Thank You for Being a Friend

Women find comradery, support and fun though weekly art group.

First they start with coffee, conversation and perhaps a slice of cake.  Then they unzip their canvas tote bags which hold paint brushes, acrylic 
(from left) Gloria Black, Chrystal Pierce and Alice Dickerson have been close friends since high school. They gather every week for art and conversation. 

 

paint in a rainbow of colors, Mod Podge, a canvas and maybe dried flowers and a few scraps of wrapping paper. The group of six women, who have been friends for more than 50 years, meet every Friday morning at 11:30 to explore their interest in art, maintain their friendship and satisfy their need for relaxation. 

“We talk about everything from our grandchildren to what’s going on in the world,” said Chrystal Pierce, a retired art teacher who lives in Fairfax, who organized the group. “We each work on what inspires us on a particular day. It’s different for each of the women. Some paint or make decoupage art on canvas, some sketch or some just doodle. The art is secondary, the main idea is spending time together and having something to look forward to every week.” 

The women, who are in their early 70s have been close friends since high school and have supported each other through life changes that range from the death of a spouse to the birth of a grandchild. None are aspiring artists, but they use art as a way of maintaining their bond. They take turns hosting their weekly art and social sessions and they believe that their healthy friendships will sustain them as they age.


“Art is secondary, the main idea is spending time together and having something to look forward to every week.”."  

— Chrystal Pierce, Fairfax 


“I know that friend groups like ours can keep you happy and that contributes to your overall wellbeing,” said Liz Best, a retired high school guidance counselor who now lives in Potomac. “Coronavirus was a tough time for us when we couldn't get together.  We used Zoom, but it was only slightly better than nothing.”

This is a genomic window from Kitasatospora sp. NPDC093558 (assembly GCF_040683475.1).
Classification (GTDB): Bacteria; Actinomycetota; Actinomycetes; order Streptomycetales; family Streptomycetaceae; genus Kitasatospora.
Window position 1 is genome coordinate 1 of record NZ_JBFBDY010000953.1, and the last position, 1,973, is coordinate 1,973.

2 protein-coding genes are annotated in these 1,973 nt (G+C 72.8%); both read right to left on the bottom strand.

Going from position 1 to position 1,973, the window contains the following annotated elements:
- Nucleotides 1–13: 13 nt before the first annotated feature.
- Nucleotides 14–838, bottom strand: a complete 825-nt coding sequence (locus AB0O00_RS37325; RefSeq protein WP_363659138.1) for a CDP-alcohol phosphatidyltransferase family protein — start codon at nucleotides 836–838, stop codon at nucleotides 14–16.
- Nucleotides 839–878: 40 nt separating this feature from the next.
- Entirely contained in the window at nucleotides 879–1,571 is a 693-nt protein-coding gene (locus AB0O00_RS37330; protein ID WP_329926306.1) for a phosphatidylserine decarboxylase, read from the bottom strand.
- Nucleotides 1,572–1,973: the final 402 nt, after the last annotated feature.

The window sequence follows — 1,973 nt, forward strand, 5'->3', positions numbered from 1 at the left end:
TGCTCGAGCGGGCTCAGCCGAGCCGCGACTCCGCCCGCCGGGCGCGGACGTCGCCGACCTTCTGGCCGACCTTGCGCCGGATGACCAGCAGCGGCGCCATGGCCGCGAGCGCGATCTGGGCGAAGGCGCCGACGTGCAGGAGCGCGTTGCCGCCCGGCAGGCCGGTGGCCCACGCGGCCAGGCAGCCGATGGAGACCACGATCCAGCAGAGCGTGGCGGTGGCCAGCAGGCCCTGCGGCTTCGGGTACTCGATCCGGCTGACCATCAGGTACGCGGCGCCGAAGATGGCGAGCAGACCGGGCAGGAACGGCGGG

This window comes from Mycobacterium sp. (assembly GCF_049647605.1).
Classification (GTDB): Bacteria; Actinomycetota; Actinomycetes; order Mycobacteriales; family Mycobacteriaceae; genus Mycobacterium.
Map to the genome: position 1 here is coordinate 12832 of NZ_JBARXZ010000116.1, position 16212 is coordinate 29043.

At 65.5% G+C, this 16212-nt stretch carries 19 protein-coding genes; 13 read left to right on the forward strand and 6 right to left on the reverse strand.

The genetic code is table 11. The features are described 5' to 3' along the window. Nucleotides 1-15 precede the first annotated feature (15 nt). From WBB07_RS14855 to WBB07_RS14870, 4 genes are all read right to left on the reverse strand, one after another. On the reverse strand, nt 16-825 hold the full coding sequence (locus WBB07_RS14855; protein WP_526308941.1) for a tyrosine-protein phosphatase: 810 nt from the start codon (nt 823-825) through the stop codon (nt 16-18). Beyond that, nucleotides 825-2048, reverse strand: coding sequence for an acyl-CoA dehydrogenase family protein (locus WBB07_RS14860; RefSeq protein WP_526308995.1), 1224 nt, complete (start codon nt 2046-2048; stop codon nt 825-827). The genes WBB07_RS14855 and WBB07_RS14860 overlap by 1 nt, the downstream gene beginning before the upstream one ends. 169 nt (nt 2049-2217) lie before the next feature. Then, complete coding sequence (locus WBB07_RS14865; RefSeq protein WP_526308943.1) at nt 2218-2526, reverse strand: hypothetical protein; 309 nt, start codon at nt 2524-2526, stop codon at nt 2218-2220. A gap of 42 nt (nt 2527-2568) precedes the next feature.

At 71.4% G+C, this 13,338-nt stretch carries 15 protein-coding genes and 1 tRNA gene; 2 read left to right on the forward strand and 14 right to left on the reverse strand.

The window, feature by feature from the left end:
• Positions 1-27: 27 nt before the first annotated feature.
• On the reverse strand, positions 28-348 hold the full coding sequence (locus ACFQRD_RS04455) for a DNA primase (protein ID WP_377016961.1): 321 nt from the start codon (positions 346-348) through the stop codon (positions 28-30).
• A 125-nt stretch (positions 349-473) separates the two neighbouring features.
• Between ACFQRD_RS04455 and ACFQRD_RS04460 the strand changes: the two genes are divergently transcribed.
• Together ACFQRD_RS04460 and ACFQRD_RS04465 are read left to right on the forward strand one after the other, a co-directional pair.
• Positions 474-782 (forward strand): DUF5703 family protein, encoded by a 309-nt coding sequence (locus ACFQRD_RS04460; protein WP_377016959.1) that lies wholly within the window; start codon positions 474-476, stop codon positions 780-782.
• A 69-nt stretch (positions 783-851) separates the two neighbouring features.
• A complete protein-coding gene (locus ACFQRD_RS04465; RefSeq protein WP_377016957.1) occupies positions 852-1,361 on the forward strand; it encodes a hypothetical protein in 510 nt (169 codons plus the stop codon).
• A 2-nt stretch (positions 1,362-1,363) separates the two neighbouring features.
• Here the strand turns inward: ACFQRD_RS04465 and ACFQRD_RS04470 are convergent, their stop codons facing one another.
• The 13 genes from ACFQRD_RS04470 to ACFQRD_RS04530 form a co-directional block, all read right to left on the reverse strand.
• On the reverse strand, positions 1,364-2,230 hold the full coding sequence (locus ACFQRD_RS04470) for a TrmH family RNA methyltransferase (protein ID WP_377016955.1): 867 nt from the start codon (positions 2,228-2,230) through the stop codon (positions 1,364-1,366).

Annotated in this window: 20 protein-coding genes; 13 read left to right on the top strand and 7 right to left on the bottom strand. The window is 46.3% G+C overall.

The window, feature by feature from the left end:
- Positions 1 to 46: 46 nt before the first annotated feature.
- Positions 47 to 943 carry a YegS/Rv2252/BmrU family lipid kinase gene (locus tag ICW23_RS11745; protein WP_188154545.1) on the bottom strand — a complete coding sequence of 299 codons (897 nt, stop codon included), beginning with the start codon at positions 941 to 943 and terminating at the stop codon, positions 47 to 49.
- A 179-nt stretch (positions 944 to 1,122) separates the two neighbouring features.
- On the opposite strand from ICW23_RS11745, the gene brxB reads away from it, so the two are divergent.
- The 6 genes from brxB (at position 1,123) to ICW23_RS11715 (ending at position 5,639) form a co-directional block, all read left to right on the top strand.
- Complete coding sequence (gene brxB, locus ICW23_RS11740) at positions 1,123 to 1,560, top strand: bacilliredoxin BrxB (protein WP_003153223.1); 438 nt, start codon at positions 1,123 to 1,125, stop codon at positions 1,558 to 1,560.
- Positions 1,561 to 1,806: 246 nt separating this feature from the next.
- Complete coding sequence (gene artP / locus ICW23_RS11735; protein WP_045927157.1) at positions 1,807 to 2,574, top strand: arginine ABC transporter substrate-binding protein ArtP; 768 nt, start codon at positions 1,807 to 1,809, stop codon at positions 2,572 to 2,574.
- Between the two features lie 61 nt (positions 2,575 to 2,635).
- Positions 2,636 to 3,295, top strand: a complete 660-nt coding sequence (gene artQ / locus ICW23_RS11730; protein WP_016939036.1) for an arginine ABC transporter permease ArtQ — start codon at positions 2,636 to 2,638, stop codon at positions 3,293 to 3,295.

As a single mother of five, Dickerson got support from her friends while she was raising her children in Alexandria. “I had one son who used to give me so much trouble,” she said. “He would throw these parties and mess up my house when I wasn't there. I can’t tell you how many times he was suspended from school for one thing or another. I would call these friends and they would tell me that it was all going to be okay.” 

When Gloria Black was diagnosed with breast cancer the women took turns going with her for her chemo treatments. “I don’t think I could’ve done it without them,” she said. “Liz even knitted a cap for me when I lost all of my hair. They made meals and brought them to my house so that I didn’t have to cook for my family. When I think about what these women mean to me, I get tears in my eyes.”  

Pierce says that while she sometimes gives advice and offers ideas to the other women, most of their time together is relaxed. “Nobody judges or comments on anyone else’s work,” she said. “There have been times when one or the other of us has wanted to create something to hang at our house, but most of the time we just want to relax and enjoy each other’s company.”

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